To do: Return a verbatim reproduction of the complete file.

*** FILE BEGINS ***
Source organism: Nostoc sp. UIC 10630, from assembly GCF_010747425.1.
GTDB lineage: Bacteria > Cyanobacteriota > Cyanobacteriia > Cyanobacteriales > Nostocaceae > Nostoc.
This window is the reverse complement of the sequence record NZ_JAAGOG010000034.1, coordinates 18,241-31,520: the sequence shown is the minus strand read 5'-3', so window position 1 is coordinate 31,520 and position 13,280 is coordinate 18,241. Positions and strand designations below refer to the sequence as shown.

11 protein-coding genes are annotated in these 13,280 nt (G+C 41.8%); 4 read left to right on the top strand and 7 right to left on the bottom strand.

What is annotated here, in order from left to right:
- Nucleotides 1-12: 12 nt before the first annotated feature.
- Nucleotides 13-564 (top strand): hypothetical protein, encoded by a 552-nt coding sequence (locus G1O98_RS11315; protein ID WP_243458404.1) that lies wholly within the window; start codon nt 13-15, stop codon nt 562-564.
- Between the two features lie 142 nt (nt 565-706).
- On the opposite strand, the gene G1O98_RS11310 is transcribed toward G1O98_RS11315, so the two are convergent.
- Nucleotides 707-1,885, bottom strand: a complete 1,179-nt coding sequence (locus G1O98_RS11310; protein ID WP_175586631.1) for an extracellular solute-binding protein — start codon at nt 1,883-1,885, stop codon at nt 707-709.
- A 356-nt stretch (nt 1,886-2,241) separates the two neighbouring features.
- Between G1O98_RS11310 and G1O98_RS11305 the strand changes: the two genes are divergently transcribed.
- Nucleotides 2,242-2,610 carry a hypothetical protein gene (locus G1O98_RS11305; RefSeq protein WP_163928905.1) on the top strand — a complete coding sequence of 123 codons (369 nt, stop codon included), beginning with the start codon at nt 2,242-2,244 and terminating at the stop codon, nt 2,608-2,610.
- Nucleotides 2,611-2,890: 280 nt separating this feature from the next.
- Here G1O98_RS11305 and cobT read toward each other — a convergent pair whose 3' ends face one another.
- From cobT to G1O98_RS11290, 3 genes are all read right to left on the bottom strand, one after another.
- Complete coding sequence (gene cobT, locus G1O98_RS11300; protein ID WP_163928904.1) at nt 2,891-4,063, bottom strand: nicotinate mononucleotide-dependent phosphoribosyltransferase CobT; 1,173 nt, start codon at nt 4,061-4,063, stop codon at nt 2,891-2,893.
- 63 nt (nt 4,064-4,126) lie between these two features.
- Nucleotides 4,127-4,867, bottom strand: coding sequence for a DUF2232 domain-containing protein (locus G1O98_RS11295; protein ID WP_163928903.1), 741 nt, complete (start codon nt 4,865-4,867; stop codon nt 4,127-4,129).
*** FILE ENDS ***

Source organism: Nostoc sp. UIC 10630, from assembly GCF_010747425.1.
GTDB lineage: Bacteria > Cyanobacteriota > Cyanobacteriia > Cyanobacteriales > Nostocaceae > Nostoc.
This window is the reverse complement of the sequence record NZ_JAAGOG010000034.1, coordinates 18,241-31,520: the sequence shown is the minus strand read 5'-3', so window position 1 is coordinate 31,520 and position 13,280 is coordinate 18,241. Positions and strand designations below refer to the sequence as shown.

11 protein-coding genes are annotated in these 13,280 nt (G+C 41.8%); 4 read left to right on the top strand and 7 right to left on the bottom strand.

What is annotated here, in order from left to right:
- Nucleotides 1-12: 12 nt before the first annotated feature.
- Nucleotides 13-564 (top strand): hypothetical protein, encoded by a 552-nt coding sequence (locus G1O98_RS11315; protein ID WP_243458404.1) that lies wholly within the window; start codon nt 13-15, stop codon nt 562-564.
- Between the two features lie 142 nt (nt 565-706).
- On the opposite strand, the gene G1O98_RS11310 is transcribed toward G1O98_RS11315, so the two are convergent.
- Nucleotides 707-1,885, bottom strand: a complete 1,179-nt coding sequence (locus G1O98_RS11310; protein ID WP_175586631.1) for an extracellular solute-binding protein — start codon at nt 1,883-1,885, stop codon at nt 707-709.
- A 356-nt stretch (nt 1,886-2,241) separates the two neighbouring features.
- Between G1O98_RS11310 and G1O98_RS11305 the strand changes: the two genes are divergently transcribed.
- Nucleotides 2,242-2,610 carry a hypothetical protein gene (locus G1O98_RS11305; RefSeq protein WP_163928905.1) on the top strand — a complete coding sequence of 123 codons (369 nt, stop codon included), beginning with the start codon at nt 2,242-2,244 and terminating at the stop codon, nt 2,608-2,610.
- Nucleotides 2,611-2,890: 280 nt separating this feature from the next.
- Here G1O98_RS11305 and cobT read toward each other — a convergent pair whose 3' ends face one another.
- From cobT to G1O98_RS11290, 3 genes are all read right to left on the bottom strand, one after another.
- Complete coding sequence (gene cobT, locus G1O98_RS11300; protein ID WP_163928904.1) at nt 2,891-4,063, bottom strand: nicotinate mononucleotide-dependent phosphoribosyltransferase CobT; 1,173 nt, start codon at nt 4,061-4,063, stop codon at nt 2,891-2,893.
- 63 nt (nt 4,064-4,126) lie between these two features.
- Nucleotides 4,127-4,867, bottom strand: coding sequence for a DUF2232 domain-containing protein (locus G1O98_RS11295; protein ID WP_163928903.1), 741 nt, complete (start codon nt 4,865-4,867; stop codon nt 4,127-4,129).